Nowadays, almost everyone knows exactly where the majority of rare birds are within minutes of their discovery via pagers and Twitter, and in most cases very detailed directions to lead you by the nose to the exact place to see them from dawn until dusk on any day of the week.

To Steve this has taken much of the mystique, magic and excitement out of birding. Birding in the 21st century now takes little or no skill for the average birder to see very rare or unusual birds anywhere in Britain. 

I can appreciate how this can be thought of as a sad state of affairs for those who have earned their spurs by garnering a wealth of knowledge through years of experience. The spiritual aspect of birdwatching is under threat.

In effect, an idiot who doesn’t know what a Coot is can see hundreds of unusual birds each year just by turning up at the right place at the right time having read about it on their pager.

But is this such a bad thing? Probably not.

It means birding is accessible to all, not just a relatively small group of enthusiasts. Modern technology has certainly helped me enjoy many a trip to see a lifer. I’ve also dipped quite a few…

The other discussion point on Steve’s post described how this lack of spirituality has migrated into a lack of originality in birding blogs – many just report on the birds seen on any given day and don’t add anything interesting to read along with it (I'm a culprit).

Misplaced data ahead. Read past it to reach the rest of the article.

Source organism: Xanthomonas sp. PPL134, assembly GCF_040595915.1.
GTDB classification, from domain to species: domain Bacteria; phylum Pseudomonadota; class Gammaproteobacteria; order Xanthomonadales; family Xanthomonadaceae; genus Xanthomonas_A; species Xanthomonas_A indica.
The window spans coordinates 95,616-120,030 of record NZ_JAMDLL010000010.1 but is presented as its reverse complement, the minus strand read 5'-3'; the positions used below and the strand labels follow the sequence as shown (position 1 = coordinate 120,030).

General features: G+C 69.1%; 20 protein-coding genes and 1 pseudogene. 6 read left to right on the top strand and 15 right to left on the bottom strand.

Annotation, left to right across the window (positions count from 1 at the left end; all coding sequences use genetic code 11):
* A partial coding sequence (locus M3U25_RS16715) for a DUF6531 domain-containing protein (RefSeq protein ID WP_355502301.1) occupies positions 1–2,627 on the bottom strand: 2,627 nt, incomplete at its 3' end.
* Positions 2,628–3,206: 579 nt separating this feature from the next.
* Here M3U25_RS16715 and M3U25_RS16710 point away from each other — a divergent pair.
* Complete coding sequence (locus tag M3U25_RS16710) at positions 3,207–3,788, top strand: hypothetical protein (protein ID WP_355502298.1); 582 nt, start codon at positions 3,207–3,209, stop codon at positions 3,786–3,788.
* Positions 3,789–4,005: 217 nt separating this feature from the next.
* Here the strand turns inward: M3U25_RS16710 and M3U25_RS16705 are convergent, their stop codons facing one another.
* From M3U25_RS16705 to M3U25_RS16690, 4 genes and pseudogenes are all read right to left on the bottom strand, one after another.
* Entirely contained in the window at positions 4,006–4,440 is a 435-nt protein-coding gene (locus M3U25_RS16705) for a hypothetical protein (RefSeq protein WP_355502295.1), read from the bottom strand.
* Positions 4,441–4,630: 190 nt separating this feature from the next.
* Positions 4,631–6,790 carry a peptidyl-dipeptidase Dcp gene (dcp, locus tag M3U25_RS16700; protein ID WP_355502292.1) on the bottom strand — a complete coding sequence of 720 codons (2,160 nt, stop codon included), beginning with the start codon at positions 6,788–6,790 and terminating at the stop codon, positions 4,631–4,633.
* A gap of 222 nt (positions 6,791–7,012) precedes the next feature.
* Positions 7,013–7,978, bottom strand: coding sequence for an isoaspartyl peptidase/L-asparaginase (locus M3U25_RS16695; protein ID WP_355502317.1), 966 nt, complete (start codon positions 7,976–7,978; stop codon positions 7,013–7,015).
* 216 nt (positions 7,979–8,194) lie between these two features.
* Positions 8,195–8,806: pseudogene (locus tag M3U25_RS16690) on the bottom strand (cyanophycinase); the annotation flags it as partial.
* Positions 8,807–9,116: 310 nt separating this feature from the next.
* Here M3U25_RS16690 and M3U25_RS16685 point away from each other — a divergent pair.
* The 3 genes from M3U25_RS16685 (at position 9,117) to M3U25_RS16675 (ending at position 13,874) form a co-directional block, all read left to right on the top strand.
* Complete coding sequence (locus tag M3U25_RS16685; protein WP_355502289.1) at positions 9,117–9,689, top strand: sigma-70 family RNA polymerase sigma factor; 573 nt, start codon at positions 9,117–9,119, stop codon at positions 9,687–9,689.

I, like Steve, crave originality. That’s why I enjoy reading Jonathan Lethbridge’s blog, because, apart from publishing stunning photographs, he has the ability to make you laugh, even with a caption for a photo. Writing witty prose is very hard to do well unless the writer has a natural affinity for it. Jonathan writes it with ease.

My other favourite blog, and probably the one I looked forward to reading the most, was Tom McKinney’s. Brutally funny, but alas, after posting his brilliant birding novella called The Greatest Lie Ever Told, he stopped writing.

There are other birding blogs I read because they give useful information, but on the whole there is a dearth of high-quality entertaining birding blogs.